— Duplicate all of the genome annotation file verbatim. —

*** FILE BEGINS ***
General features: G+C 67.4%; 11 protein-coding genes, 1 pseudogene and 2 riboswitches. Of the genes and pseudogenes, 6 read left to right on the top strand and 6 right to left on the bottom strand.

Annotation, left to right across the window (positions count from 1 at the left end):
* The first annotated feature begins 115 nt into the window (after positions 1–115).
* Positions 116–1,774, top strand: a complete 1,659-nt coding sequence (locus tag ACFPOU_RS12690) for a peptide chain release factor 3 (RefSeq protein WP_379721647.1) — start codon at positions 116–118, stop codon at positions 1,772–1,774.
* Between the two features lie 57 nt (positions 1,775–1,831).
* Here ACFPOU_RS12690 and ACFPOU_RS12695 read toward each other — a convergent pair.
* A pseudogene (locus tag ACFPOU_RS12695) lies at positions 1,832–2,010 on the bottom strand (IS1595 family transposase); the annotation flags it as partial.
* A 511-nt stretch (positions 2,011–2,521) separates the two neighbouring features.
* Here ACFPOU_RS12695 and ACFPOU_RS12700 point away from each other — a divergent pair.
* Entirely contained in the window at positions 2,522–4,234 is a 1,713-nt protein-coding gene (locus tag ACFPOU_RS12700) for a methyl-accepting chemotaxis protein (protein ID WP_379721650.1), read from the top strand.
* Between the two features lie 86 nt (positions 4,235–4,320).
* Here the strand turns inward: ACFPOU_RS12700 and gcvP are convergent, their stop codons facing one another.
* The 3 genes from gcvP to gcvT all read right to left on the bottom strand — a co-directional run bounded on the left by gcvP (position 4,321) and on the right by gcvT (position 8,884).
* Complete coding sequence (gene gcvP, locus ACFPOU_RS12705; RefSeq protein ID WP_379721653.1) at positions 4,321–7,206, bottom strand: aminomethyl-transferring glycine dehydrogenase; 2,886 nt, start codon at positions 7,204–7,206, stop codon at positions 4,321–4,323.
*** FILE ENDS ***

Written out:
General features: G+C 67.4%; 11 protein-coding genes, 1 pseudogene and 2 riboswitches. Of the genes and pseudogenes, 6 read left to right on the top strand and 6 right to left on the bottom strand.

Annotation, left to right across the window (positions count from 1 at the left end):
* The first annotated feature begins 115 nt into the window (after positions 1–115).
* Positions 116–1,774, top strand: a complete 1,659-nt coding sequence (locus tag ACFPOU_RS12690) for a peptide chain release factor 3 (RefSeq protein WP_379721647.1) — start codon at positions 116–118, stop codon at positions 1,772–1,774.
* Between the two features lie 57 nt (positions 1,775–1,831).
* Here ACFPOU_RS12690 and ACFPOU_RS12695 read toward each other — a convergent pair.
* A pseudogene (locus tag ACFPOU_RS12695) lies at positions 1,832–2,010 on the bottom strand (IS1595 family transposase); the annotation flags it as partial.
* A 511-nt stretch (positions 2,011–2,521) separates the two neighbouring features.
* Here ACFPOU_RS12695 and ACFPOU_RS12700 point away from each other — a divergent pair.
* Entirely contained in the window at positions 2,522–4,234 is a 1,713-nt protein-coding gene (locus tag ACFPOU_RS12700) for a methyl-accepting chemotaxis protein (protein ID WP_379721650.1), read from the top strand.
* Between the two features lie 86 nt (positions 4,235–4,320).
* Here the strand turns inward: ACFPOU_RS12700 and gcvP are convergent, their stop codons facing one another.
* The 3 genes from gcvP to gcvT all read right to left on the bottom strand — a co-directional run bounded on the left by gcvP (position 4,321) and on the right by gcvT (position 8,884).
* Complete coding sequence (gene gcvP, locus ACFPOU_RS12705; RefSeq protein ID WP_379721653.1) at positions 4,321–7,206, bottom strand: aminomethyl-transferring glycine dehydrogenase; 2,886 nt, start codon at positions 7,204–7,206, stop codon at positions 4,321–4,323.